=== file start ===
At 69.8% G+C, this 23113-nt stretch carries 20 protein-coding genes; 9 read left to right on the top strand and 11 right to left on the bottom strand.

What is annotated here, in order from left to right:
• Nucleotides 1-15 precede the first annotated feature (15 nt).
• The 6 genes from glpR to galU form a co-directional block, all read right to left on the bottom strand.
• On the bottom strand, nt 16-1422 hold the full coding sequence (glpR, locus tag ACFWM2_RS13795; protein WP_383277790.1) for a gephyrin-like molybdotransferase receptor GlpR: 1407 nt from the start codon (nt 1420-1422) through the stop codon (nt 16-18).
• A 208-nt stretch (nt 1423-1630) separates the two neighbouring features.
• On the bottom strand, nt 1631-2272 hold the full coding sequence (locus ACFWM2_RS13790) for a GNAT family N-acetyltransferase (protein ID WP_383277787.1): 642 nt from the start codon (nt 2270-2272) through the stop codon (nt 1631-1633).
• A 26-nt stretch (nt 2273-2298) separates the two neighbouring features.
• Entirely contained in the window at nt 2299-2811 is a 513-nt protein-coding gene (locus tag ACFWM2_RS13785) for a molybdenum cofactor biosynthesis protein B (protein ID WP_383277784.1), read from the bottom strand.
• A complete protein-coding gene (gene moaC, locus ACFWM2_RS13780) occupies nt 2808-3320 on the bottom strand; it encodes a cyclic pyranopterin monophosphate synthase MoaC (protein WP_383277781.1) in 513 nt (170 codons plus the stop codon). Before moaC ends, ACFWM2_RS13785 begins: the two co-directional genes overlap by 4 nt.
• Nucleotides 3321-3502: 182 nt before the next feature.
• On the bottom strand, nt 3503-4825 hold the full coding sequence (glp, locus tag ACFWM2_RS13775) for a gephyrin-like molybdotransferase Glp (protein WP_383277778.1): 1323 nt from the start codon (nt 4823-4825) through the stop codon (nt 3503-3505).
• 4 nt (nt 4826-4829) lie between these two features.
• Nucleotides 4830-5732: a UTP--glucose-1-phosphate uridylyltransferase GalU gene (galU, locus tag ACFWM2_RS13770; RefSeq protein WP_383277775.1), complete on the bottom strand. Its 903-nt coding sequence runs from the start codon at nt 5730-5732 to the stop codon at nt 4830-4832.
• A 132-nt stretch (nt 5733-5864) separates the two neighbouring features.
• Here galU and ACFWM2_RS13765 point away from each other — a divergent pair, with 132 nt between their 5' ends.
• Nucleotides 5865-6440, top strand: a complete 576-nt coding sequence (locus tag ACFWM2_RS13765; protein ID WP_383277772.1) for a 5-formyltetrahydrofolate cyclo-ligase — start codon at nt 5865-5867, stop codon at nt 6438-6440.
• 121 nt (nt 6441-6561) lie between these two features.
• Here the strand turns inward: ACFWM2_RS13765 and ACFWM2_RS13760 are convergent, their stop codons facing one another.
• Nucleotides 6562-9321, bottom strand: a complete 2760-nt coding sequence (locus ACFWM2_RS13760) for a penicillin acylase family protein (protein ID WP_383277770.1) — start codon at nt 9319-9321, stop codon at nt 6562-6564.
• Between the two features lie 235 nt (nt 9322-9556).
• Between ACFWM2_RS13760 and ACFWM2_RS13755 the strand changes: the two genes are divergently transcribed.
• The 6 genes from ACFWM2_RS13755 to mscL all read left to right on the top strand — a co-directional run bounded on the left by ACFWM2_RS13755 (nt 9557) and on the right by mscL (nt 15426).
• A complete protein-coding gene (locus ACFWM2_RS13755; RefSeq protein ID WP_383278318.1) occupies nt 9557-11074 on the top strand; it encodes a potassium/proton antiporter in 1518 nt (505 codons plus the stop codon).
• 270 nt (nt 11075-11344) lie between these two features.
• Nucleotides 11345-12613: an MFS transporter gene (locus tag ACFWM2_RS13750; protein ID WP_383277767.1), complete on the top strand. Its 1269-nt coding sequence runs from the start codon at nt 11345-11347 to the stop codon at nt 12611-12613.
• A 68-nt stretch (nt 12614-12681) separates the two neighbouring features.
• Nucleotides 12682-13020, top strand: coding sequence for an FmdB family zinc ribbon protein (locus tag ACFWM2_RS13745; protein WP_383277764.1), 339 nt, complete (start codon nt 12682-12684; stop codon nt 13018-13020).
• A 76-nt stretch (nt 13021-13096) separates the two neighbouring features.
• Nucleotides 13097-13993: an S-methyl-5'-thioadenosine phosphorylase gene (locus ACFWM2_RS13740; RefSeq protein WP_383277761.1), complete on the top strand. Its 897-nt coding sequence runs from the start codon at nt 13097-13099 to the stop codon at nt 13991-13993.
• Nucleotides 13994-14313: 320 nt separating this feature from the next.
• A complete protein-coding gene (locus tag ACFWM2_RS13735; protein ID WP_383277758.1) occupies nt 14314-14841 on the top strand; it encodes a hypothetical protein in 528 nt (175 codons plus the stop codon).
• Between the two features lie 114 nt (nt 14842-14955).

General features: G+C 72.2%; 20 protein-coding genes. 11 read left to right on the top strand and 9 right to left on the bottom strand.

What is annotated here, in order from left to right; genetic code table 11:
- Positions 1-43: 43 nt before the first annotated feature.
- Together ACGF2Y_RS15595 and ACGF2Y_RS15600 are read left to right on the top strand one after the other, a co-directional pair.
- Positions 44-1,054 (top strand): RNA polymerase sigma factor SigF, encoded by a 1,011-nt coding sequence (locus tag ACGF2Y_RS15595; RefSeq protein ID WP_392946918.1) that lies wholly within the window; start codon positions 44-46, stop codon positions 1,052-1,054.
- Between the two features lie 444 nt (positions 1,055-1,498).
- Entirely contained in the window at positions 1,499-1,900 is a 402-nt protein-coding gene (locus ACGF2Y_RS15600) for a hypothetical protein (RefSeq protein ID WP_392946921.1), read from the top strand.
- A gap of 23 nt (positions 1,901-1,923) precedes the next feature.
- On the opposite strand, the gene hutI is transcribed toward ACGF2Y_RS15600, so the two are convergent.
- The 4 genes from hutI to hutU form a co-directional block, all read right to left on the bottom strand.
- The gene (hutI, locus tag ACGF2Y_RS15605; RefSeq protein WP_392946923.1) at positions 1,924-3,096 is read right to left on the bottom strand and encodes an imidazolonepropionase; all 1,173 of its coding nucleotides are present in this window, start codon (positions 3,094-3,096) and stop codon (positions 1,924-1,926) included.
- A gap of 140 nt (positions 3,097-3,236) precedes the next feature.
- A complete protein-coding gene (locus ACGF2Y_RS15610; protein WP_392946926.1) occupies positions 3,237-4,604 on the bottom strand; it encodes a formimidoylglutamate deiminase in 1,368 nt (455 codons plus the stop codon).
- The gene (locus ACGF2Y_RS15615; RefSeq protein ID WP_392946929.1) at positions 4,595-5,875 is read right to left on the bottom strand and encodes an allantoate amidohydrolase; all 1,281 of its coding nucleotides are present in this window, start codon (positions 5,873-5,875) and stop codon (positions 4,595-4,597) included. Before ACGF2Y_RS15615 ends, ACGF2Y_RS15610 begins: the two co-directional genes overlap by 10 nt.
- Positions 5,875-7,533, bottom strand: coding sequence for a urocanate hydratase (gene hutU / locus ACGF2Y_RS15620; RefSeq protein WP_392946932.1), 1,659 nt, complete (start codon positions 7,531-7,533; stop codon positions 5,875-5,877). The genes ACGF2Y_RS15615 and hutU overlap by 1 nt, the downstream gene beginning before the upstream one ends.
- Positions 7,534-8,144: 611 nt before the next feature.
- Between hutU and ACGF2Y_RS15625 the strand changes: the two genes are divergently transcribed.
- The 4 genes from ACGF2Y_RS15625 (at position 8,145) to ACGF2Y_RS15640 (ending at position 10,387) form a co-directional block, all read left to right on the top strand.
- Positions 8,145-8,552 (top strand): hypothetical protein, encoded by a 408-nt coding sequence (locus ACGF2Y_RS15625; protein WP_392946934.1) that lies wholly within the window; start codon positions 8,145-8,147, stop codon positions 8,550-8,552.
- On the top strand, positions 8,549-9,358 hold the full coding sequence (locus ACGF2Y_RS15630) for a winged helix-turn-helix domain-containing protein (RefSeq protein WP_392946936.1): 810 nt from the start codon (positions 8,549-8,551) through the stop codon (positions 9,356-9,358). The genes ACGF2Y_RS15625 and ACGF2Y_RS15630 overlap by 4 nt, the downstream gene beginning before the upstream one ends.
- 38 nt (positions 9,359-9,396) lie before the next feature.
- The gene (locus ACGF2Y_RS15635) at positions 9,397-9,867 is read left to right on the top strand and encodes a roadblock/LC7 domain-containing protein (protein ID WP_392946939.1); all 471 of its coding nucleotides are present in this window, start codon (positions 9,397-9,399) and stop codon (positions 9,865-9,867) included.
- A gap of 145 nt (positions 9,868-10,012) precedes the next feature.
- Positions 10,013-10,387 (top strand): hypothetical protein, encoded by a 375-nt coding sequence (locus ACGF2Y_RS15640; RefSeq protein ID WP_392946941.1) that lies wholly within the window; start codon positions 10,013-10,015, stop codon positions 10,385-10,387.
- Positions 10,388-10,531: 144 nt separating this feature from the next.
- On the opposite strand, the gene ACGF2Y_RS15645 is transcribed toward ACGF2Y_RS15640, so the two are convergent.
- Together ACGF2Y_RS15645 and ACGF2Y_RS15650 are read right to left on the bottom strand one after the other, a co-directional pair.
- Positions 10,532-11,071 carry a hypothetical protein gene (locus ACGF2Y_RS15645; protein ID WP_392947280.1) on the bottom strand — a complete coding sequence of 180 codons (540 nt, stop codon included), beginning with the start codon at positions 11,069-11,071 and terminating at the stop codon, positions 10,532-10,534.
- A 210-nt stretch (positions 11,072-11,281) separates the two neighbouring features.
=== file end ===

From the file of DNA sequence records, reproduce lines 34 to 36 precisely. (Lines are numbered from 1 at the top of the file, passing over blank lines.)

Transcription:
General features: G+C 72.2%; 20 protein-coding genes. 11 read left to right on the top strand and 9 right to left on the bottom strand.

What is annotated here, in order from left to right; genetic code table 11:
- Positions 1-43: 43 nt before the first annotated feature.